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Why do so many streets change names at intersections?

Ken Little
StarNews

According to N.C. Department of Transportation’s Traffic Engineering Department, it’s up to a particular municipality to come up with a name change for a street.

“They would request it to us and we would approve it or disapprove it,” N.C. DOT spokeswoman Jennifer Garifo says.

“As far as why that particular street name (in Wilmington) is changed, that would be up to the city of Wilmington.”  Jennifer Garifo says.

User-contributed question by:
Nathan

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2 Responses to “ Why do so many streets change names at intersections?”

  1. On April 24, 2010 at 9:21 am Paul Baxter wrote:

    You didn’t really answer the question.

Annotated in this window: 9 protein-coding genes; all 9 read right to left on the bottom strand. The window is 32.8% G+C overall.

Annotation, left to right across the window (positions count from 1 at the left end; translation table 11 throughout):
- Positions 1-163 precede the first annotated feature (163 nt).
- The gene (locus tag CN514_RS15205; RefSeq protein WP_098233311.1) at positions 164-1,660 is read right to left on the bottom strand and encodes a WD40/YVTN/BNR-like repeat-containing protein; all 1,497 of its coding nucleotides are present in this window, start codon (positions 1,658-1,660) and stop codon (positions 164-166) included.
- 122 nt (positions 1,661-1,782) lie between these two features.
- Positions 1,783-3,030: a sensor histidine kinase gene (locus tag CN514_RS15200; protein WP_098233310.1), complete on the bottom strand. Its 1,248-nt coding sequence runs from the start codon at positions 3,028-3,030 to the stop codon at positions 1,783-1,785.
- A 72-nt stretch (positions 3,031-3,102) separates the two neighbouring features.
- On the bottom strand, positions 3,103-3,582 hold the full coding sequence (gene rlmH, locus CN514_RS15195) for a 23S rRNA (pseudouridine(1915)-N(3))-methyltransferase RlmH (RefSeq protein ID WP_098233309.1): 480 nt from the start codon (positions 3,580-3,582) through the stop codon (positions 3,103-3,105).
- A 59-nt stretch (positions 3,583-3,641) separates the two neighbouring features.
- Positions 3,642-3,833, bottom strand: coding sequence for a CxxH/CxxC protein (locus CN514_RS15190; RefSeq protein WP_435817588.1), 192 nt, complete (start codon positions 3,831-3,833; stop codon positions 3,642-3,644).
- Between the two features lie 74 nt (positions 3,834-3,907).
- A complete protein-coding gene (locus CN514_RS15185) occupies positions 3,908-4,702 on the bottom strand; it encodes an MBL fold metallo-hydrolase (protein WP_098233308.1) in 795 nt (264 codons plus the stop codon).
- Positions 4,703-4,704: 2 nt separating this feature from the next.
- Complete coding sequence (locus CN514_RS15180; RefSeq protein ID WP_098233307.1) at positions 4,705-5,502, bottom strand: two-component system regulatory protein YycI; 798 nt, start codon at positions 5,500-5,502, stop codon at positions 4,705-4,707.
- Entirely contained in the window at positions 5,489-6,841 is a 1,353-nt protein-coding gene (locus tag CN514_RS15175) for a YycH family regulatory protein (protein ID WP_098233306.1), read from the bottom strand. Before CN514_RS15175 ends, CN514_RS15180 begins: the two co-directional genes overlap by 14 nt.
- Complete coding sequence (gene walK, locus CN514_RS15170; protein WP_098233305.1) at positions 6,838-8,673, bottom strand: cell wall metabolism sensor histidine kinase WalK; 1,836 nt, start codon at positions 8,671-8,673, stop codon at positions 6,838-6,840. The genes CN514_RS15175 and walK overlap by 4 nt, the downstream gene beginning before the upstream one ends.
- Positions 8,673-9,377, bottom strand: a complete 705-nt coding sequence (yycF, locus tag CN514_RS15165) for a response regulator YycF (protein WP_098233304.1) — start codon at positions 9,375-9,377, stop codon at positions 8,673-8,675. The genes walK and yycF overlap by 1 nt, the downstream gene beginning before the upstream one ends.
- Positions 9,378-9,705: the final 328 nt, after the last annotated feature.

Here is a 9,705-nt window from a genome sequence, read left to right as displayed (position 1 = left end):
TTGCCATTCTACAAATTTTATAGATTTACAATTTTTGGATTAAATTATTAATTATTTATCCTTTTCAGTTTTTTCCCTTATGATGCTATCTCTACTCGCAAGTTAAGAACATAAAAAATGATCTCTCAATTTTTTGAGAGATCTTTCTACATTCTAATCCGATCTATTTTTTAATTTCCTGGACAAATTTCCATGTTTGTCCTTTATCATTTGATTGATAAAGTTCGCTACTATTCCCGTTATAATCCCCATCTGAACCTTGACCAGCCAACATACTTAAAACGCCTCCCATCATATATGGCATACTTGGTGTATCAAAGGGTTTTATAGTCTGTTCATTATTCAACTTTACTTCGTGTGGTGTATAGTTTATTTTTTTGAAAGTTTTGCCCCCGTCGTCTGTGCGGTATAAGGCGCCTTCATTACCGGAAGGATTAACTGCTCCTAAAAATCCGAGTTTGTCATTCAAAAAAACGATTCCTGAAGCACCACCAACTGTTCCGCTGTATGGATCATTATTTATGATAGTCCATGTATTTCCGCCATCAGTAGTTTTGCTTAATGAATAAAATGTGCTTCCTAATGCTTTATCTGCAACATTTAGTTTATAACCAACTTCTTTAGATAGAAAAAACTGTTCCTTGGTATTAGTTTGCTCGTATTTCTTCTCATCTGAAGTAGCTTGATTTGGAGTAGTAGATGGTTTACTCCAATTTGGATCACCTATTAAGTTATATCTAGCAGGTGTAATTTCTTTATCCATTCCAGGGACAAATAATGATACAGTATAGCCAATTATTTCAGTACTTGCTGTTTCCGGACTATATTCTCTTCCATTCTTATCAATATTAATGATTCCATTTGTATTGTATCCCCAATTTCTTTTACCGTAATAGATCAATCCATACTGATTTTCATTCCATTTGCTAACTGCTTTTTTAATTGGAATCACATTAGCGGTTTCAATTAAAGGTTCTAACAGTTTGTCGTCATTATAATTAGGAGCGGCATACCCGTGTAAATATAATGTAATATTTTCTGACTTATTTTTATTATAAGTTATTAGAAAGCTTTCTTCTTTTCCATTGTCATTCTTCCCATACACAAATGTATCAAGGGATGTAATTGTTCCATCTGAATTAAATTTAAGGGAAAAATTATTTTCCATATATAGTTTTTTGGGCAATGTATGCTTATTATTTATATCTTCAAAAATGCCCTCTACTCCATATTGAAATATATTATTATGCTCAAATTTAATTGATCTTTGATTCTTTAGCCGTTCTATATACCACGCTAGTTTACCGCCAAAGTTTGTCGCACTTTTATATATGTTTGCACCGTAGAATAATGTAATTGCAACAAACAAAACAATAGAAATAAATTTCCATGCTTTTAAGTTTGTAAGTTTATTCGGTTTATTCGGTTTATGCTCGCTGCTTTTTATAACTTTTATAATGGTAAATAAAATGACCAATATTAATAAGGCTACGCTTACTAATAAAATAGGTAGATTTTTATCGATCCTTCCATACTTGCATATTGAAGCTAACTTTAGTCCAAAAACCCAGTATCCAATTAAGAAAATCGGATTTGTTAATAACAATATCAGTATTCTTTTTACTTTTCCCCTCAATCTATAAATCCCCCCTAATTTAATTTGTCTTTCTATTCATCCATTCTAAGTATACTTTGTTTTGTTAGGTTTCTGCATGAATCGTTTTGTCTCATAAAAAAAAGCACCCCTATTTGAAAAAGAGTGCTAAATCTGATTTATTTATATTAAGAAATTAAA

2. On August 13, 2010 at 9:31 am B. Williams wrote:

    I think it has to do with the times they were built. When a new development comes in, they want to name the street their way. Also, a different name lets people know it isn’t a through street and part of another neighborhood. I also I think it sometimes has to do with lining up an interesection of roads that didn’t previously meet in order to put up a light. In some cases, like Wrightsville avenue near the beach, it’s because the street wanders in a busy place where traffic lights had to be put up for safety, and just kindof folded the street to conform. I know what the person who asked this question is saying, though, it offends my sense of order to have streets split names at intersections. If I built a development or something I would use existing street names to avoid confusion, especially when someone is trying to find your house or place of business.



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